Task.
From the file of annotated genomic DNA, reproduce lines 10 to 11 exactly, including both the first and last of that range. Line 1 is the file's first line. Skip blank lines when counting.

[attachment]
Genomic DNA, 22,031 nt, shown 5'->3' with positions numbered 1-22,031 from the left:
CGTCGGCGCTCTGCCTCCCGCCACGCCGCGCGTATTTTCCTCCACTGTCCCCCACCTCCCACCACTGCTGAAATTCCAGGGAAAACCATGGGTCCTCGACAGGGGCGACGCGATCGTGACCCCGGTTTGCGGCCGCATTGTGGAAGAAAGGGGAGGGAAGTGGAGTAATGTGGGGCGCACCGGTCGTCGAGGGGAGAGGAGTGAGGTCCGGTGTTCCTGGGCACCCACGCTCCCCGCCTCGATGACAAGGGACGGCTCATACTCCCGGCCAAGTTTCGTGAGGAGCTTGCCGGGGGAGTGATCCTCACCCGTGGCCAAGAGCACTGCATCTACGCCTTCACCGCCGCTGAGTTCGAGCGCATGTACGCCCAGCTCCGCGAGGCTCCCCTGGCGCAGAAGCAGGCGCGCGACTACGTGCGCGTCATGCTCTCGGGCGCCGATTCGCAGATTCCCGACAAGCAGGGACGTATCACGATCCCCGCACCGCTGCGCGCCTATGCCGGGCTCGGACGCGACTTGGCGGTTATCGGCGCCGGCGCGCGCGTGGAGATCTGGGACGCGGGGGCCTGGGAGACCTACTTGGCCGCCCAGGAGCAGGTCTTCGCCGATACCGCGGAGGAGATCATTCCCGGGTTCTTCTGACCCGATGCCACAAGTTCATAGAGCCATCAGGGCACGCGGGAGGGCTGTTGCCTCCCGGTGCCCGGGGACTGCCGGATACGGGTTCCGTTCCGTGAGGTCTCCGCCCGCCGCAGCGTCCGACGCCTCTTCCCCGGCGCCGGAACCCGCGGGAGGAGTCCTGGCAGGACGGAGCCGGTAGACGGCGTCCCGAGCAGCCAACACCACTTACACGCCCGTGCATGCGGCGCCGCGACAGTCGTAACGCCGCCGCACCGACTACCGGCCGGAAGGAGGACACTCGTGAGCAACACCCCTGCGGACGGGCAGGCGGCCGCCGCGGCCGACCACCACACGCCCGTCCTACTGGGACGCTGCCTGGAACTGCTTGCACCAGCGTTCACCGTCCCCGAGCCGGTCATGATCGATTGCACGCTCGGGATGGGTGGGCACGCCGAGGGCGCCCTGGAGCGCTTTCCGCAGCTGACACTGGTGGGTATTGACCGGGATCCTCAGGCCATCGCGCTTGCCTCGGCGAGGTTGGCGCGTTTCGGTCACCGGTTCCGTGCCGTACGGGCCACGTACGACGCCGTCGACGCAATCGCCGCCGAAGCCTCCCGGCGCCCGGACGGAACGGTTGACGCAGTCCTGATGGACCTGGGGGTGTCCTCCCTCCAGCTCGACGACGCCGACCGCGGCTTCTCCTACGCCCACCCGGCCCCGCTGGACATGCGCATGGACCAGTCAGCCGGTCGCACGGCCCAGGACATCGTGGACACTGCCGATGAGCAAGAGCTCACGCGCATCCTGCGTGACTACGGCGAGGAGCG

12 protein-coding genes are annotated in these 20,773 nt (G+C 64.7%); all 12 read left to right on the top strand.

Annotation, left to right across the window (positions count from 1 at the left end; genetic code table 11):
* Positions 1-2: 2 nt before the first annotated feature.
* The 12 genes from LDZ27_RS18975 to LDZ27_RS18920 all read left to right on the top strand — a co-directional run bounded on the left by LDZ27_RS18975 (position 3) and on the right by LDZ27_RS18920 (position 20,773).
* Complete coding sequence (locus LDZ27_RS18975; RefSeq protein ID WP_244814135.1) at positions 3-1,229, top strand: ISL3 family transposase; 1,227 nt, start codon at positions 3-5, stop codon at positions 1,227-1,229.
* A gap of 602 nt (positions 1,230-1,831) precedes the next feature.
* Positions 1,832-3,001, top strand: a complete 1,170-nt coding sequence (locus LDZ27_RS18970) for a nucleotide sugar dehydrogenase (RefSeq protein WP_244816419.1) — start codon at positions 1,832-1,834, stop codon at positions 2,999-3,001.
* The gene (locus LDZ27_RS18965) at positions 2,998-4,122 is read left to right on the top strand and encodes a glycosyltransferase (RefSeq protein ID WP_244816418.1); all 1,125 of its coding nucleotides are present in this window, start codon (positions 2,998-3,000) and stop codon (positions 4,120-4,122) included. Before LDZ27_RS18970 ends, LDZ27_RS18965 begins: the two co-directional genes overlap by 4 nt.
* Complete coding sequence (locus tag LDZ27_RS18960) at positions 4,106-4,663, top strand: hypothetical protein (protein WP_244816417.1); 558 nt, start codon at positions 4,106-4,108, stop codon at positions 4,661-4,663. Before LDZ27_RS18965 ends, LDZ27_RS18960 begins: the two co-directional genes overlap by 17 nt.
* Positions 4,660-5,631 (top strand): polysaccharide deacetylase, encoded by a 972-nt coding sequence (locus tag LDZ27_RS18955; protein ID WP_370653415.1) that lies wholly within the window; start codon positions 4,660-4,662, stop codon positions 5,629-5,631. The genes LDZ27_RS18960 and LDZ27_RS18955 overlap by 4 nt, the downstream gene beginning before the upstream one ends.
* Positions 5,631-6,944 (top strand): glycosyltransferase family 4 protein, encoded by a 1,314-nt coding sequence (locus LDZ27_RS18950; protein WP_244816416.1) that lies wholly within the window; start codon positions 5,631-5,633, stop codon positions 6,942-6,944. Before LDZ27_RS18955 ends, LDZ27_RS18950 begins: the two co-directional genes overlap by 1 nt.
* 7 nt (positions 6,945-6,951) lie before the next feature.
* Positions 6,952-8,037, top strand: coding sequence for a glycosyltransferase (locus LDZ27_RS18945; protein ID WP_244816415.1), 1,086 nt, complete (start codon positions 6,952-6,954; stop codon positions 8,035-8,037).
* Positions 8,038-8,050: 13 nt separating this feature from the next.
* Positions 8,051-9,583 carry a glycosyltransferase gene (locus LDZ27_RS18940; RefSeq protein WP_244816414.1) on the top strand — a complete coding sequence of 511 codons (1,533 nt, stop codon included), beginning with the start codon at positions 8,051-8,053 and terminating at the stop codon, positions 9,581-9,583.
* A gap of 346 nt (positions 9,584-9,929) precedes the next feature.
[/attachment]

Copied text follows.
* The gene (locus LDZ27_RS18965) at positions 2,998-4,122 is read left to right on the top strand and encodes a glycosyltransferase (RefSeq protein ID WP_244816418.1); all 1,125 of its coding nucleotides are present in this window, start codon (positions 2,998-3,000) and stop codon (positions 4,120-4,122) included. Before LDZ27_RS18970 ends, LDZ27_RS18965 begins: the two co-directional genes overlap by 4 nt.
* Complete coding sequence (locus tag LDZ27_RS18960) at positions 4,106-4,663, top strand: hypothetical protein (protein WP_244816417.1); 558 nt, start codon at positions 4,106-4,108, stop codon at positions 4,661-4,663. Before LDZ27_RS18965 ends, LDZ27_RS18960 begins: the two co-directional genes overlap by 17 nt.